Compare Millions of messages using Spark(PySpark)

Compare Millions of messages using Spark(PySpark)

Using the Power of Apache Spark(PySpark) to Verify Loads of Messages

Imagine a scenario where you have a system costing you about £30K to run and maintain coupled with the fact that it is a necessary component in your company’s audit trail hence it cannot deprecated just like that — as this will be an expensive business decision.

Overview of Legacy System

All events in the system emit messages for audit purposes and the messages are immediately available, for initially 7 days and then 30 days. The messages are archived once the 30 days period is achieved. Archive location of storage is simply AWS S3.

Stored messages can be retrieved from S3 as at when needed. 

Various teams in the organisation need access to these audit messages and the messages are all in JSON format with the content not sorted i.e:

Message 1:

{ “username”: “bonzo”, “location”: “London”, “subject”: “mathematics”, “activityTimestamp”: “2017–02–01:21:32:00Z”}

Message 2:

{ “username”: “iyabo”, , “subject”: “english literature”, “activityTimestamp”: “2017–05–09:06:03:09Z”, “location”: “Abeokuta”}

A project to replace this legacy system has been initiated and will use Apache Kafka as a platform to produce and consume these audit events. Kafka is an open-source platform and if you stick with the free version rather than subscribe to the services provided by Confluent , the parent company, then you have to play at a lot with this beauty called Kafka. If you want to know more about Kafka, simply visit Confluent.io (don’t click away now!)

The legacy system produces audit messages in JSON format hence the new system being will use the same message protocol. The real challenge is to ensure that the new system produces exactly the same message(s) generated by the legacy system so that when legacy system is switched-off, no audit message is missing. In short, like for like system.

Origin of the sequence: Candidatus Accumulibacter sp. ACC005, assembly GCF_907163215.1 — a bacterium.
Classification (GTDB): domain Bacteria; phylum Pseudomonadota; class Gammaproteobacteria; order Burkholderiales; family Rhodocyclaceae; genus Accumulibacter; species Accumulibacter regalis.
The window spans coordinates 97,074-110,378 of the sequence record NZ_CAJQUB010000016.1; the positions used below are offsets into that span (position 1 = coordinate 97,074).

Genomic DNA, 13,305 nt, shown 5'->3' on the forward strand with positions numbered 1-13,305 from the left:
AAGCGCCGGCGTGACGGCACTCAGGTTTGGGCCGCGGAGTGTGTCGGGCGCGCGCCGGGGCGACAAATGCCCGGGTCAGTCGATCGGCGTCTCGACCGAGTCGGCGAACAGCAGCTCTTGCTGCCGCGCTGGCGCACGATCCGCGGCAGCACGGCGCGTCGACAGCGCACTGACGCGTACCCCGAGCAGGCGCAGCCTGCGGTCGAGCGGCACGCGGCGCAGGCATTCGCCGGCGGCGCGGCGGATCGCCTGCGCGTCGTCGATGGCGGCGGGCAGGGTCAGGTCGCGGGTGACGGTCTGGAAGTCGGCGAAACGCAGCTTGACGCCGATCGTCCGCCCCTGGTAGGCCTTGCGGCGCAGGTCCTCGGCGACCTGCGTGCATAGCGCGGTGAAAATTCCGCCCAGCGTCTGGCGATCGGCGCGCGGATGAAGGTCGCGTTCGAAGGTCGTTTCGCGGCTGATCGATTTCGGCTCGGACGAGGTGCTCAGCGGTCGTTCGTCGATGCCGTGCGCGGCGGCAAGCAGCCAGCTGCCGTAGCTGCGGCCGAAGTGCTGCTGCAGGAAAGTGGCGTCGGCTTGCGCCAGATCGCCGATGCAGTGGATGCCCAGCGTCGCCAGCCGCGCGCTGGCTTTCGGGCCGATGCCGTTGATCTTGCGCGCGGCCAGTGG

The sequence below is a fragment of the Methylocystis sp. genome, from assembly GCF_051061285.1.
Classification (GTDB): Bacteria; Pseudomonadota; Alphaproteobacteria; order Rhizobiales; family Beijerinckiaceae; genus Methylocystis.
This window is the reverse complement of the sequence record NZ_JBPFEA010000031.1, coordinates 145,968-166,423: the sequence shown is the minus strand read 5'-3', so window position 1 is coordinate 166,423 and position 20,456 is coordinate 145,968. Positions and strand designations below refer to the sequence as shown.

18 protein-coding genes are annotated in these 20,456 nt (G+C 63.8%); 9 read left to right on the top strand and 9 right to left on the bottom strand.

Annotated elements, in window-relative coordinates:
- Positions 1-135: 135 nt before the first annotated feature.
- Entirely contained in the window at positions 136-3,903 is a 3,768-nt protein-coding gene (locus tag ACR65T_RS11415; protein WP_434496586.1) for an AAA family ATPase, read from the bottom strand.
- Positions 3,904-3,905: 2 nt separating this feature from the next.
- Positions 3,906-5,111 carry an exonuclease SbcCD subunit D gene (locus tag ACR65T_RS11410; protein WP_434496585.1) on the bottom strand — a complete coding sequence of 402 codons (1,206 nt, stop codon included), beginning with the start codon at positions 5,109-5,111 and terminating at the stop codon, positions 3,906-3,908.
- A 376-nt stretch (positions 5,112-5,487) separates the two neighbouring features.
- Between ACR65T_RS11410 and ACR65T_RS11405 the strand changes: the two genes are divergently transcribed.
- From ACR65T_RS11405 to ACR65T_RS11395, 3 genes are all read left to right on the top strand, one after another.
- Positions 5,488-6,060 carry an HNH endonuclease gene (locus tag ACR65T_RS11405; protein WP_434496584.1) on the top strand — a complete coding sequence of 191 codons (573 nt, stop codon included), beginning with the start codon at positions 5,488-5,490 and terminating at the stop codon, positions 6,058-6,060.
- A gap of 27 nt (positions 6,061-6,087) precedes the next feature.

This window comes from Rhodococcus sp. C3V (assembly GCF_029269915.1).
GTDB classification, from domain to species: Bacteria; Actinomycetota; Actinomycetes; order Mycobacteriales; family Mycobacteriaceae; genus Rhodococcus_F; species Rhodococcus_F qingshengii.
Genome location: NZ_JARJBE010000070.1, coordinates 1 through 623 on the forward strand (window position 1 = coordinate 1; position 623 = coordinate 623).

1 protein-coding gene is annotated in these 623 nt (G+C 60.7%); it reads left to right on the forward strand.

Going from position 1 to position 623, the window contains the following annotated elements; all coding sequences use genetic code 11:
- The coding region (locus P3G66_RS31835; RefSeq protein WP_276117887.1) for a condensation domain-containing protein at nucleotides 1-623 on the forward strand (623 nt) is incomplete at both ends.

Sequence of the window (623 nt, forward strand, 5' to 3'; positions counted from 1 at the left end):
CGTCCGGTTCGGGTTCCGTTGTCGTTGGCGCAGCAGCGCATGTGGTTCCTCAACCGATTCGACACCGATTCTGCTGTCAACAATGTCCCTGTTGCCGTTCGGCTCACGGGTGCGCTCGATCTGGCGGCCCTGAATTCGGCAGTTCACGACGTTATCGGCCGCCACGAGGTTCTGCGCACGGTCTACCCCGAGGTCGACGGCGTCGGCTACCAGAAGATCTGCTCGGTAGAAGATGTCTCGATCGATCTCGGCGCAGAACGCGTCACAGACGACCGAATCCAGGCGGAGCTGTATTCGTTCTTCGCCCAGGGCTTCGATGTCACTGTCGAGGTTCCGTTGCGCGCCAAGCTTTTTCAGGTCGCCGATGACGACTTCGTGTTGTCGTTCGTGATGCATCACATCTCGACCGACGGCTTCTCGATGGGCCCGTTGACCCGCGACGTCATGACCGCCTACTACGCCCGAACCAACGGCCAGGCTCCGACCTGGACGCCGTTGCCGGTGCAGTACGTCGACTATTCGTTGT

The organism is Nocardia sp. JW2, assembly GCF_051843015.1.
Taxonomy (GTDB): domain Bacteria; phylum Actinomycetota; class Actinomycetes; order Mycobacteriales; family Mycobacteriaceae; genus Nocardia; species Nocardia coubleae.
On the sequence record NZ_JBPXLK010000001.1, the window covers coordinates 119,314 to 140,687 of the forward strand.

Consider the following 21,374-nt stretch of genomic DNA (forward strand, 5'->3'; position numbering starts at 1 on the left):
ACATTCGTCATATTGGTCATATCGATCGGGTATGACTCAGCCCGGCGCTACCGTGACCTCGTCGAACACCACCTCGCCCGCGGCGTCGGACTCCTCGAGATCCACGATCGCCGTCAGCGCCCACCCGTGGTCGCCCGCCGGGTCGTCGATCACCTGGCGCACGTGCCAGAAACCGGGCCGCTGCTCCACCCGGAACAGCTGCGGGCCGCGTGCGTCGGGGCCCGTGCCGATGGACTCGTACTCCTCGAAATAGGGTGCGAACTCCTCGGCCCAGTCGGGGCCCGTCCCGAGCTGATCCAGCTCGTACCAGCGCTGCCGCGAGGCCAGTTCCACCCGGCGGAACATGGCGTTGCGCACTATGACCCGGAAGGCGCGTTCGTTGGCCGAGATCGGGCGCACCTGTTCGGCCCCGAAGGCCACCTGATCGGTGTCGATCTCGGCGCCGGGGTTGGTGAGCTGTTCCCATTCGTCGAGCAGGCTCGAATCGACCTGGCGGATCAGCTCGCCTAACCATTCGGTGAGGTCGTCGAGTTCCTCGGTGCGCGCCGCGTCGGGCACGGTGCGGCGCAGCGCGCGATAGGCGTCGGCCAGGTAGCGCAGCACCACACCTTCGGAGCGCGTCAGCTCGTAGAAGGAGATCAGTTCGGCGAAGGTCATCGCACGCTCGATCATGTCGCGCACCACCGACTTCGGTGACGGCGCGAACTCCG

The key question that must be answered is this:

“Do we have all messages?”

If yes, then let’s get some messages randomly from legacy systems and confirm our new system has the exact message.

To verify massive data (BigData), you use either Stir and Compare(Sampling) or Minus queries. In simple terms, Stir and Compare, takes a sample from source data and checks if that chunk of data is present in the target data. Simple? This strategy has limitations as we are talking about big data — it won’t fit in Excel spreadsheet (over 1 Million rows!).

As for Minus Query strategy, it’s simply using machines to do the job. Run a query on source data and target data, then subtract one result-set from the other, the outcome is the set of differences between the two data sources. Please note the queries may be in different query languages (SQL/HQL — data people you understand).

Back to the task.

You can go about setting up complex tools and running scripts and any other thing that makes you feel you’re using technology to solve the problem.

Hold on, there’s a simple solution: Apache Spark. You can checkout a quick overview and quick start on Spark here and the PySpark flavour can be found here.

Let’s assume you’re up and running with PySpark, then you need to load the data you need to compare. Let’s call the 2 sets of data, primary and secondary. Primary being the source data(legacy) and Secondary the new source of data.

In Spark, we use RDD(Resilient Distributed Datasets) to hold the data and in this case I will use rdd1 and rdd2.

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